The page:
The Lakers’ season ended tragically last Saturday evening. The blowout road loss wasn’t the tragic part, even a casual basketball observer could see it coming in the first five minutes – the tragedy was the death of a basketball god.
Kobe Bryant had me listening to R.E.M., singing “Losing My Religion” after his disappearing act. At halftime, I was telling my roommates that 8-slash-24’s career would eclipse 23’s when all was said and done. I have never choked harder on any words than those.
Apparently, Phil “Let them play through it” Jackson and Kobe agreed that if the Lakers were to win the game, then the entire team would have to be involved. Apparently, Phil “Zen-master” Jackson had spent a little too much time meditating and not enough time watching Bryant this season.
When the Lakers were getting beat by the cellar-dwelling Toronto Raptors, it wasn’t a team effort that lifted the white-adorned Lakers over their foes, but the heroics of a baller I proclaimed as a basketball god. When the 2003 Lakers were being destroyed by Steve Nash’s Mavericks late in the season, it wasn’t a team effort that brought them back; Kobe went insane and locked down the Canuck while filling up the nylon with 21 points in the fourth quarter.
The man who calls himself the “Black Mamba” was more lethal than any assassin, more dangerous than any snake, and certainly the one you called on when all else seemed lost. When things looked dark for Los Angeles, Kobe was the light. He was the savior of a city, of an entire nation of fans, but on May 6, 2006, Kobe Bryant decided to let his team work it out together.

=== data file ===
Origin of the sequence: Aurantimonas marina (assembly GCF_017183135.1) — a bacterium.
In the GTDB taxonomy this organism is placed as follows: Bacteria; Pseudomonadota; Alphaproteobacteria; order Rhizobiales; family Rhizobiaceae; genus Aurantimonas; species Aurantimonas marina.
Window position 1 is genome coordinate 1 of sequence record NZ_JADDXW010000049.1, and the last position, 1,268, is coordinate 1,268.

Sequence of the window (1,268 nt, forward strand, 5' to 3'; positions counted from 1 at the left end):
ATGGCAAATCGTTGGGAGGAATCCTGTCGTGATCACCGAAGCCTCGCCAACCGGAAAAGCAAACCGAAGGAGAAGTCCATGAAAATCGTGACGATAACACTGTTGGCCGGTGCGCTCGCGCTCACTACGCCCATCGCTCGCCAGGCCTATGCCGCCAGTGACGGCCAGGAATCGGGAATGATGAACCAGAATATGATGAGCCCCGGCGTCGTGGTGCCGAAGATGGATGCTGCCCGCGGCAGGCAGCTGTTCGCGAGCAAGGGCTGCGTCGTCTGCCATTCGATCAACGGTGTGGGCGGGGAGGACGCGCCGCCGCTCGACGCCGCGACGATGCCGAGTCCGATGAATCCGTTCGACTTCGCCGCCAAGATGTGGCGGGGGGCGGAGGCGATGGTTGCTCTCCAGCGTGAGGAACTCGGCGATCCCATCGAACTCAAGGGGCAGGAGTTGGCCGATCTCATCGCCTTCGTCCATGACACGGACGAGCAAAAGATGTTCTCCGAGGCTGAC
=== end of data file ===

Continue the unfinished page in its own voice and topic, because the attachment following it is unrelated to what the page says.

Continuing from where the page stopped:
I started to realize why Kobe was changing his number. The number eight had become synonymous with greatness and god-like behavior. He was playing against his boyhood idol, Mike D’Antoni – the original eight and the reason Bryant wore eight – and he couldn’t unleash his powers of destruction against his hero. When LA needed a god, Kobe was a man. Discovering that Bryant is only human was the hardest lesson I’ve ever learned. Maybe the boos got to him when he held his hand to his ear Saturday evening in Phoenix.
Whatever happened, all comparisons to Jordan must now cease or else any who make such comparisons should be charged with blasphemy. Bryant was put to the test and he failed.
Phoenix laid down a wall of fire and Kobe didn’t even try to walk through it. If anybody was capable of cutting off the three-headed monster of Leandro Barbosa, Steve Nash and Tim Thomas – it was Bryant. He could have walked through that wall of fire and not even singed his eyebrows. Instead, he closed his eyes and turned away from the heat.
I’m taking down the shrine I built to honor Number 8 way back in my freshman year in the dorms. In its place I’m erecting a mausoleum. Number 8 is gone and the world is worse off for it. Goodbye 8 and 81, hello 24 and 24. We welcome you and know you are great, but a tear will always form in my eyes when I think of Number 8 and the death of a god.
Daily Nexus staff writer Sean Lewis thinks his friend who really tried to walk through a wall of fire should try out for the Lakers this summer.